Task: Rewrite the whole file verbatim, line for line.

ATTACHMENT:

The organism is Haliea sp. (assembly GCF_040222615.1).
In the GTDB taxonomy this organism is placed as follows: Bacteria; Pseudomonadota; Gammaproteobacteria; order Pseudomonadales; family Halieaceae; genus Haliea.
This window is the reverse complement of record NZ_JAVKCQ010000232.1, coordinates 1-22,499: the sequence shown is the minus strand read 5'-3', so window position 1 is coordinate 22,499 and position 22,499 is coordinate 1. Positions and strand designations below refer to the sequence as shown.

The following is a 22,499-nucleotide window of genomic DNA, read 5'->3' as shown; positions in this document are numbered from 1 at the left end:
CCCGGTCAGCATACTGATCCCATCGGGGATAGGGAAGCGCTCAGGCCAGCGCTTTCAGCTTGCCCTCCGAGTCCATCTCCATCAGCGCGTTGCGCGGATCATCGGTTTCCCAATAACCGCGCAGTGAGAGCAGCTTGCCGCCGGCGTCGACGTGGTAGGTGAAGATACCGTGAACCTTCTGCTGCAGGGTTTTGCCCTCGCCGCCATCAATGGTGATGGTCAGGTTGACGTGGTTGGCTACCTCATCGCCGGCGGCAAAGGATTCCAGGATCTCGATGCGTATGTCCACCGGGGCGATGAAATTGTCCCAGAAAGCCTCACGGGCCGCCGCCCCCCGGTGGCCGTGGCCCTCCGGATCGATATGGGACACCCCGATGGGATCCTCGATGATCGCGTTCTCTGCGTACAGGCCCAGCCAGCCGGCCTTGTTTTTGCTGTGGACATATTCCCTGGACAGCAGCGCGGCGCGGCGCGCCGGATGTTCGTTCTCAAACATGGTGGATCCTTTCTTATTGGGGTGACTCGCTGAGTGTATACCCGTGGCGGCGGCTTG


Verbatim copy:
The organism is Haliea sp. (assembly GCF_040222615.1).
In the GTDB taxonomy this organism is placed as follows: Bacteria; Pseudomonadota; Gammaproteobacteria; order Pseudomonadales; family Halieaceae; genus Haliea.
This window is the reverse complement of record NZ_JAVKCQ010000232.1, coordinates 1-22,499: the sequence shown is the minus strand read 5'-3', so window position 1 is coordinate 22,499 and position 22,499 is coordinate 1. Positions and strand designations below refer to the sequence as shown.

The following is a 22,499-nucleotide window of genomic DNA, read 5'->3' as shown; positions in this document are numbered from 1 at the left end:
CCCGGTCAGCATACTGATCCCATCGGGGATAGGGAAGCGCTCAGGCCAGCGCTTTCAGCTTGCCCTCCGAGTCCATCTCCATCAGCGCGTTGCGCGGATCATCGGTTTCCCAATAACCGCGCAGTGAGAGCAGCTTGCCGCCGGCGTCGACGTGGTAGGTGAAGATACCGTGAACCTTCTGCTGCAGGGTTTTGCCCTCGCCGCCATCAATGGTGATGGTCAGGTTGACGTGGTTGGCTACCTCATCGCCGGCGGCAAAGGATTCCAGGATCTCGATGCGTATGTCCACCGGGGCGATGAAATTGTCCCAGAAAGCCTCACGGGCCGCCGCCCCCCGGTGGCCGTGGCCCTCCGGATCGATATGGGACACCCCGATGGGATCCTCGATGATCGCGTTCTCTGCGTACAGGCCCAGCCAGCCGGCCTTGTTTTTGCTGTGGACATATTCCCTGGACAGCAGCGCGGCGCGGCGCGCCGGATGTTCGTTCTCAAACATGGTGGATCCTTTCTTATTGGGGTGACTCGCTGAGTGTATACCCGTGGCGGCGGCTTG